When the season was in its mere infancy, life was good at LA’s less glamourous ball club.
Rather than entering a rebuilding phase following the loss of Chris Paul, the team re-signed Blake Griffin to a monstrous deal and went the other way.
They won their first four games thanks to an improved defence and outstanding play from an extremely frisky Griffin.
The Clippers had also picked up Patrick Beverly, who etched himself into Lonzo Ball’s nightmares on day one.
They had Milos Teodosic, who’s truly electric passing was making Clippers fans move on from the Chris Paul divorce faster than anyone thought possible.
Then there was Danilo Gallinari, who proved he could still be a very handy offensive weapon when healthy
But it’s that “when healthy” clause which has come back to bite this team in a major way.
The most crushing blow was today’s news, which came in the form of a Woj Bomb (how else), that Beverly would = miss the remainder of the season undergoing microfracture surgery.
Brutal. Clips raved about how Beverley changed the culture there. A lot of uncertainty now if they fall too far out of the playoff race. https://t.co/xD6L6JboRu
— Zach Lowe (@ZachLowe_NBA) November 22, 2017
On top of that, Gallinari is still out with a glute injury and Teodosic has missed most of the season so far with a foot injury.
The Clippers should have seen this injury-related disruption coming, in one form or another.
They built their team around guys who get hurt almost every single year, and given Blake Griffin’s colourful injury history, he’s the prime candidate to go down next.
Beverly and Gallinari’s inability to stay on the floor across their careers is particularly troubling.
Gallinari has played 60 or more games just four times during his 11 year career, and two of those were within his first three years in the league.
Gallo averages a woeful 42.6 games played per season.
Beverly isn’t a whole lot better at 50.3.
Meanwhile, the Clippers have fallen of a cliff, losing nine straight to drop to 5-11 and 13th in the West.
And while the injuries don’t help, their problems are all-encompassing and go well beyond poor health.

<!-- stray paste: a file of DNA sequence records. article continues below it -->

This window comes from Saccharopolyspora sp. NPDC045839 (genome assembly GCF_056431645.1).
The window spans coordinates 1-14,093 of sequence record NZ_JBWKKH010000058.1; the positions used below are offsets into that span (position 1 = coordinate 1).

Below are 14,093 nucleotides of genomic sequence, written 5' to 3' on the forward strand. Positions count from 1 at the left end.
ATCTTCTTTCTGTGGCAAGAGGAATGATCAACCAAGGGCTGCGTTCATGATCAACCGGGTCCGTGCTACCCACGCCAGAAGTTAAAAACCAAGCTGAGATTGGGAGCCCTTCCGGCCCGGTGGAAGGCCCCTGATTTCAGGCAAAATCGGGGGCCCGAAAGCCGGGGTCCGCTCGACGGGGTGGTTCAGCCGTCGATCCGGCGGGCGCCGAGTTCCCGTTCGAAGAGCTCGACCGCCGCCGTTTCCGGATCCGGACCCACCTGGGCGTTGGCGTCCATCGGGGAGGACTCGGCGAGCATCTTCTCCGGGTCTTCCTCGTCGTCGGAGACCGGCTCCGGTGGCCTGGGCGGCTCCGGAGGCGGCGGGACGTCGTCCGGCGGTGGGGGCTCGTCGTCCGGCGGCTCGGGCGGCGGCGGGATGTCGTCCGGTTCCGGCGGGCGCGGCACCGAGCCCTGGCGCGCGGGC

The Clippers are the not-so-proud owners of the league’s worst defence since November 1, giving up a despicable 11 points per 100 possessions.
They’re 26th in the league in opponents’ field-goal percentage, 24th in opponent 3-point percentage and 25th in points allowed off turnovers.
They’re also last in defending the rim, with opponents smoking them at the hoop 72.3 per cent of the time when a Clipper is near the basket.
On the other end of the floor, LA is averaging just 101.2 points per 100 possessions during its highly forgettable nine-game stretch, the eight-worst offensive efficiency in the league.
The lack of cohesion and effort is alarming, and whatever Doc Rivers is yelling at them before he loses his voice each night is either failing or falling on deaf ears all together.
We’re only a month and change into the season, but after the team’s worst loss yet – a 22-point blowout at the hands of the New York Knicks on Monday – the team’s frustration appears to already be reaching boiling point.
Just ask Patrick Beverly, who will be forced to watch the rest of this circus ringside.
“This…feels like 100 losses,” Beverley told the Los Angeles Times’ Broderick Turner before the news of his surgery broke. “Straight up. This…is weak. This ain’t how I roll. That ain’t OK and I won’t allow it to be OK as long as I’m here. That’s a fact…We just got to play harder. That’s it. We just got to play harder. You get rid of the mistakes by playing hard. We’re not playing hard; the first unit, not the whole team. I challenged the first unit to play harder. We too cool. We too cool.”
Someone throw the Clippers a life raft, because this ship is sinking rapidly.